Reservoir beauty spot now a protected breeding ground for Black-headed Gulls (From This Is Lancashire)
Reservoir beauty spot now a protected breeding ground for Black-headed Gulls
8:53am Wednesday 17th October 2012 in News
A BEAUTY spot has become a vital breeding ground for a protected species of gulls.
Belmont Reservoir is home to one of the healthiest colonies of Black-headed Gulls, according to a new report.
There are now thousands of breeding pairs at the site.
And United Utilities, who manage the area, says Belmont Reservoir has become one of the most important breeding grounds in the UK for the Black-headed Gulls.
Conditions are now so ideal that a 2012 aerial survey found 6,370 breeding pairs.
A spokesman for United Utilities said: “The mixed habitat of heather, rush and molinia grass maintained on the reservoir island is said to create an ideal habitat for these birds — as do floating rafts on the island’s many ponds.”
The birds started arriving at the United Utilities reservoir in February last year at the beginning of the breeding season.
Clare Reed, the marine conservation officer for the RSPB North West, said the birds were flocking to the reservoir due to ideal conditions.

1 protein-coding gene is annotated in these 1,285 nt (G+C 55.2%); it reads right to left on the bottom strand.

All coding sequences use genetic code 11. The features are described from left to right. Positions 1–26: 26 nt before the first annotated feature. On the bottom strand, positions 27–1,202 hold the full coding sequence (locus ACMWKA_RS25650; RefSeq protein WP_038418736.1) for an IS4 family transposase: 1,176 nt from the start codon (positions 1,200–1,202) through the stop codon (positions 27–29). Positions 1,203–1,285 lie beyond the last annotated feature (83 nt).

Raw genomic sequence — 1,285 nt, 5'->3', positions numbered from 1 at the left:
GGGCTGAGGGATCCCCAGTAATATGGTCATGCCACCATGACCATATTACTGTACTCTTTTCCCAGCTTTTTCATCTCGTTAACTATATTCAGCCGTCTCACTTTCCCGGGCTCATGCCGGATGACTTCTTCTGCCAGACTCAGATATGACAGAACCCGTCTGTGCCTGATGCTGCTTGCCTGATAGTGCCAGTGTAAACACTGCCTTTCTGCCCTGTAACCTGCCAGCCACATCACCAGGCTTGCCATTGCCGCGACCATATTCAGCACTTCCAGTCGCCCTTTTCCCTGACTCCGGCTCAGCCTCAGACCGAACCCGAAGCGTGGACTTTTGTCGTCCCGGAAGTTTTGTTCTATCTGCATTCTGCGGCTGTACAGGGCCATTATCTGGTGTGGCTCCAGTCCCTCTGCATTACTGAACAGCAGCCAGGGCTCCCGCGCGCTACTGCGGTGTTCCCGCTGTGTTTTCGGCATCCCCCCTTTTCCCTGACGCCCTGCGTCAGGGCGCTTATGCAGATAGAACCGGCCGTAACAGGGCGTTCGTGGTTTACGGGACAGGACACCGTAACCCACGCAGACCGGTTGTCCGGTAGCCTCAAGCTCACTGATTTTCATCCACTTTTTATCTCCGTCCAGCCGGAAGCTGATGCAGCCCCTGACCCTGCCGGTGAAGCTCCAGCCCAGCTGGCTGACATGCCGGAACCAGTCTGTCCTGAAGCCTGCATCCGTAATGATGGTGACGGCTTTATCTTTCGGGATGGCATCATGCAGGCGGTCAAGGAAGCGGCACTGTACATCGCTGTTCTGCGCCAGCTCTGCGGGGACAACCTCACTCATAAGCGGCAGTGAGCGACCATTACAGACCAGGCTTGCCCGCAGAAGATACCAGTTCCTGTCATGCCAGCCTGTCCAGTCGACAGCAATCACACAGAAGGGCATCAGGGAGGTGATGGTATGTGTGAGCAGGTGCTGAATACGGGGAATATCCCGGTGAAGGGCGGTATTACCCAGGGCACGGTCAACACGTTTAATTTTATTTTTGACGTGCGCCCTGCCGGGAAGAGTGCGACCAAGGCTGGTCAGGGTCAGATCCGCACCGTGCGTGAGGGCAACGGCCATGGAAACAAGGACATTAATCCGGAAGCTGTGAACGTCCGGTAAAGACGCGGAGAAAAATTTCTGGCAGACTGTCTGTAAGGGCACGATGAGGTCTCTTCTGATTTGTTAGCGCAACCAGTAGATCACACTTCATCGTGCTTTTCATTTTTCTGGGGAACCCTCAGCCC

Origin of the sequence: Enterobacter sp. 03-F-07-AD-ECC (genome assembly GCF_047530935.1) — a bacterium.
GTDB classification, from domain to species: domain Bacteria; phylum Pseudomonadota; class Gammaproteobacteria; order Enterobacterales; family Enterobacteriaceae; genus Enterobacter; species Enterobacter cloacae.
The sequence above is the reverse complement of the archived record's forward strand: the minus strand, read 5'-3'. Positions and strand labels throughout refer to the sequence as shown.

She added: “They prefer shallower waters inland to coastal sites and the conditions are particularly good for breeding because they are still near enough to the coast to catch marine invertebrae, but they can come back to their comfortable surroundings.”
The findings were featured in the company’s annual corporate responsibility report. Sustainability manager Gaynor Murphy said: “We also made it into the prestigious 2012 Dow Jones Sustainability World Index for the fifth year running with an even higher score than last year.
“It looked at every aspect of our work from how we treat our customers, suppliers and employees to how we work for the benefit of our communities and the environment.”